Social Security gives you flexibility with when you sign up. Though you're not entitled to your full monthly benefit based on your wage history until you reach full retirement age, or FRA (which is between ages 66 and 67), you can file for benefits as early as age 62 or delay your filing all the way until 70. In fact, technically, you don't have to sign up at age 70, but there's no reason to delay past that point.
Filing for benefits early will shrink them on a permanent basis, while delaying your filing will result in a permanent boost. It's for this reason that you may be tempted to sign up for Social Security at age 70. But will you regret that decision later on?
The pros and cons of filing at age 70
First, the upside: Claiming Social Security at age 70 will leave you with a higher monthly benefit than what you'd get by claiming on time. For each year you delay filing past your FRA up until age 70, your benefits increase by 8%. This means that if your FRA is 67, filing at 70 will boost your monthly income by 24% for life. That's a pretty sweet deal.
On the flip side, claiming Social Security at 70 means having to wait longer to get your money. That could, in turn, get in the way of your meeting some of your retirement goals.
But that's not the only thing: Filing at 70 is also somewhat of a gamble, because if you don't live a particularly long life, you could end up losing money by virtue of delaying too long.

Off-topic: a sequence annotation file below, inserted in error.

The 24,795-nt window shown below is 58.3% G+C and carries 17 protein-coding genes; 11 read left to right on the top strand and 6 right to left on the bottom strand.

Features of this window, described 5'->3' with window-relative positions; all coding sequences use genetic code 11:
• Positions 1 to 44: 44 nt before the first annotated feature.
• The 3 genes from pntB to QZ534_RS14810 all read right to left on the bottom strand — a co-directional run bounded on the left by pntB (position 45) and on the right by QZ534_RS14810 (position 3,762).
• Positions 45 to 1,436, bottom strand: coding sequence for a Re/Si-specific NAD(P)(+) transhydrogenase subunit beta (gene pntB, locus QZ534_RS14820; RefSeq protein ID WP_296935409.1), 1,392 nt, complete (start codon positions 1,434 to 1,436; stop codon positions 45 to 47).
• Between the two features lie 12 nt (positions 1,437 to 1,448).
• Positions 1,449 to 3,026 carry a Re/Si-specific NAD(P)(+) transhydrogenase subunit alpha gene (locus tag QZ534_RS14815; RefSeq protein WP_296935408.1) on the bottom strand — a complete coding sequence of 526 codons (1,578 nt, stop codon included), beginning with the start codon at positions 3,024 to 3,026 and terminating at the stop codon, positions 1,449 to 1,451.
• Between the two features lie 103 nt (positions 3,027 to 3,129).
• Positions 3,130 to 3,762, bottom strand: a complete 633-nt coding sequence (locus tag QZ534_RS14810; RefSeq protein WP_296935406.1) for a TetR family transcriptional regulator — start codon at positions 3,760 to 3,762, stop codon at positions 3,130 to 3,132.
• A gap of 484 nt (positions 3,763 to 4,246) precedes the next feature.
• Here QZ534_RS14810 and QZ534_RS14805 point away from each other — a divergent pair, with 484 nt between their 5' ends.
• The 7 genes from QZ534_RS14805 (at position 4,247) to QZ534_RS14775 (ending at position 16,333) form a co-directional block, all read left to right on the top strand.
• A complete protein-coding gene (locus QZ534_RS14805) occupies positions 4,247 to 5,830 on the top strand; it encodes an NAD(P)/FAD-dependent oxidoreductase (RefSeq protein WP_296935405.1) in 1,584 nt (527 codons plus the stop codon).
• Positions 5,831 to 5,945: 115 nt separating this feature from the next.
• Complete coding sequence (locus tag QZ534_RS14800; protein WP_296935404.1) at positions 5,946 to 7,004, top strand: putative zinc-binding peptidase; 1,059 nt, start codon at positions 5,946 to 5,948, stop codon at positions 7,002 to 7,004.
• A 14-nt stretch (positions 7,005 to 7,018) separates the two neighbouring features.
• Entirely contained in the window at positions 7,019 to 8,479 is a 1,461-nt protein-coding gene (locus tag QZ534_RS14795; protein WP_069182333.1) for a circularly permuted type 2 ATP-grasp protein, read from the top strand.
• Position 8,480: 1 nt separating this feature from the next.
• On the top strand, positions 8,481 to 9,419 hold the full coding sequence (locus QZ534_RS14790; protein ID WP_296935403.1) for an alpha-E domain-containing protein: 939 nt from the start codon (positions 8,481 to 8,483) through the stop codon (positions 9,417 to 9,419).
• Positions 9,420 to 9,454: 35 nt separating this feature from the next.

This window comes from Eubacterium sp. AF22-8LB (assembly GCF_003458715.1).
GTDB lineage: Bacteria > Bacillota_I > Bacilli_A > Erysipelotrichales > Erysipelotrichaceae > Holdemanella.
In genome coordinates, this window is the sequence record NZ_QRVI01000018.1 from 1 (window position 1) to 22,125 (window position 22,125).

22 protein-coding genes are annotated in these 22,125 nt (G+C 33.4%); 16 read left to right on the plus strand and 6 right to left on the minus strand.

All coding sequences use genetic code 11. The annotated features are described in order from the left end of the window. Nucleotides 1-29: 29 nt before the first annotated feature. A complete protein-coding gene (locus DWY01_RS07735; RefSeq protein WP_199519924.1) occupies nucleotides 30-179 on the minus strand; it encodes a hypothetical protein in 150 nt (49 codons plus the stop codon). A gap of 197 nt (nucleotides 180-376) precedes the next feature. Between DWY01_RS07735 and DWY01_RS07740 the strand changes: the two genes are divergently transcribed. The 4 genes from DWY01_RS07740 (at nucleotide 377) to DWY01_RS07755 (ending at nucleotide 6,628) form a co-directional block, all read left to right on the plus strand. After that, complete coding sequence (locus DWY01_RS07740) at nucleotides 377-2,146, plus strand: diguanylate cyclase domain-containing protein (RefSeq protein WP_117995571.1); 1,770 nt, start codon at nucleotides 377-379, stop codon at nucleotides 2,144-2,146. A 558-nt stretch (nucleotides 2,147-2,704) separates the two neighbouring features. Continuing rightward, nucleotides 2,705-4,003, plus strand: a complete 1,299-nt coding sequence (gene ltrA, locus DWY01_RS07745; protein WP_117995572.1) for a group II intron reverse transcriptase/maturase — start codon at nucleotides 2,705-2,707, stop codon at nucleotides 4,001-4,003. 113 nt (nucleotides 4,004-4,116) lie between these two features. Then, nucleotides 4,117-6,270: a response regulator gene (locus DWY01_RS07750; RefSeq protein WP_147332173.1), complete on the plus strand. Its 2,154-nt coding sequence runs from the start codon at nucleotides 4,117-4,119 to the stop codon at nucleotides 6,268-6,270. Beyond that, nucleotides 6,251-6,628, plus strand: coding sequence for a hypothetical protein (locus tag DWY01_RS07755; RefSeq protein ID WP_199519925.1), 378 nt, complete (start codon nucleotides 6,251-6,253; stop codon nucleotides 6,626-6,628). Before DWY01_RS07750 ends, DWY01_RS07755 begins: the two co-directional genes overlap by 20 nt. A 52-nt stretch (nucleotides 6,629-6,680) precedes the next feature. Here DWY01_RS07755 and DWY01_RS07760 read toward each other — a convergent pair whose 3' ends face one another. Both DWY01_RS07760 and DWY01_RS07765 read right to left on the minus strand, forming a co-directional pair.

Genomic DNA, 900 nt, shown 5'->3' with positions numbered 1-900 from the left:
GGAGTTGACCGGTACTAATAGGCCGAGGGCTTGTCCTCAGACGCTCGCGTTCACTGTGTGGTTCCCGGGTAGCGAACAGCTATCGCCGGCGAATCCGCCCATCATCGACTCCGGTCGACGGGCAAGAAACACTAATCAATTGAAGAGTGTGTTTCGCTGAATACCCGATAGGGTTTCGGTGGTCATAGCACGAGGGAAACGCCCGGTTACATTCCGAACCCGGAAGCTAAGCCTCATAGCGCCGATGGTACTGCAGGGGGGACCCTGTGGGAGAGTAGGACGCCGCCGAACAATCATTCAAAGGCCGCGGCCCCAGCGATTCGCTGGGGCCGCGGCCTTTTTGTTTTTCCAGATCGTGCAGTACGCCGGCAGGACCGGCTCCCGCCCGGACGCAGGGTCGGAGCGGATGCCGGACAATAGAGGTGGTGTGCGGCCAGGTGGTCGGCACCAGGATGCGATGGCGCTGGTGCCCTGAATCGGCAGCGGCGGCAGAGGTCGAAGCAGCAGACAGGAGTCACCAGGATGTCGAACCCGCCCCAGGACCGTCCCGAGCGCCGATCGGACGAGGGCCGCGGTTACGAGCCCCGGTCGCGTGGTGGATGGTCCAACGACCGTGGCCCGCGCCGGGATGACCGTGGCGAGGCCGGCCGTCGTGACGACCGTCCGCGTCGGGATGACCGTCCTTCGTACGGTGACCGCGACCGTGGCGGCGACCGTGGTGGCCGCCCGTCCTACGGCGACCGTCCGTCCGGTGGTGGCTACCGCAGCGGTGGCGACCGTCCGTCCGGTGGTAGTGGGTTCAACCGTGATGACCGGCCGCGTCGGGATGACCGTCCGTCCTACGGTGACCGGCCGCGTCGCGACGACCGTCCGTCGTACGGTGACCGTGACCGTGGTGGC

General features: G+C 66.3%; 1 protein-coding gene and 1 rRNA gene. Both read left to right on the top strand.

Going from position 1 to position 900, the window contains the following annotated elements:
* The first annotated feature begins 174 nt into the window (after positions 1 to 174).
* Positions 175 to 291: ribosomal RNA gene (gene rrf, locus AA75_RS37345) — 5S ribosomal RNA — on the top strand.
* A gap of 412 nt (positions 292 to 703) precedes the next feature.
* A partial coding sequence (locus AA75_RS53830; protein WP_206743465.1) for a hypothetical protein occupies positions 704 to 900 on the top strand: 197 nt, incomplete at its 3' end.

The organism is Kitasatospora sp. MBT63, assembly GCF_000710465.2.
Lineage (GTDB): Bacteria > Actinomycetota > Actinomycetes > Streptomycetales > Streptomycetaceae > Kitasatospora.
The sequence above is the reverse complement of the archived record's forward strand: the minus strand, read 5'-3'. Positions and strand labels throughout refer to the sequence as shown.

Say you're entitled to $1,600 a month at an FRA of 67. If you hold off until age 70 to sign up for benefits, you'll get $1,984 a month instead, and that's a nice bump. However, you'll also miss out on three years' worth of benefits, and it will take until age 82 1/2 just to break even from that loss of income. But if you don't wind up living beyond 82 1/2, you'll actually come away with less lifetime income from Social Security by virtue of having delayed your filing as long as possible.
What's the right move for you?
Age 70 is hardly a popular time to sign up for Social Security. Under 4% of seniors file for benefits at that age. By contrast, age 62 remains the most popular age to claim benefits despite the reduction in monthly income it results in. But still, it pays to weigh the advantages and drawbacks of taking benefits at 70 and see what's right for you.
If your health is great and you have no reason to think you won't live a long life, then delaying your filing until age 70 could boost your retirement income in a very meaningful way. But if you're not willing to take that risk, filing when you reach your FRA may be a better compromise. The last thing you want to do is sign up for benefits at 70 and regret it afterward, so think long and hard before making your choice.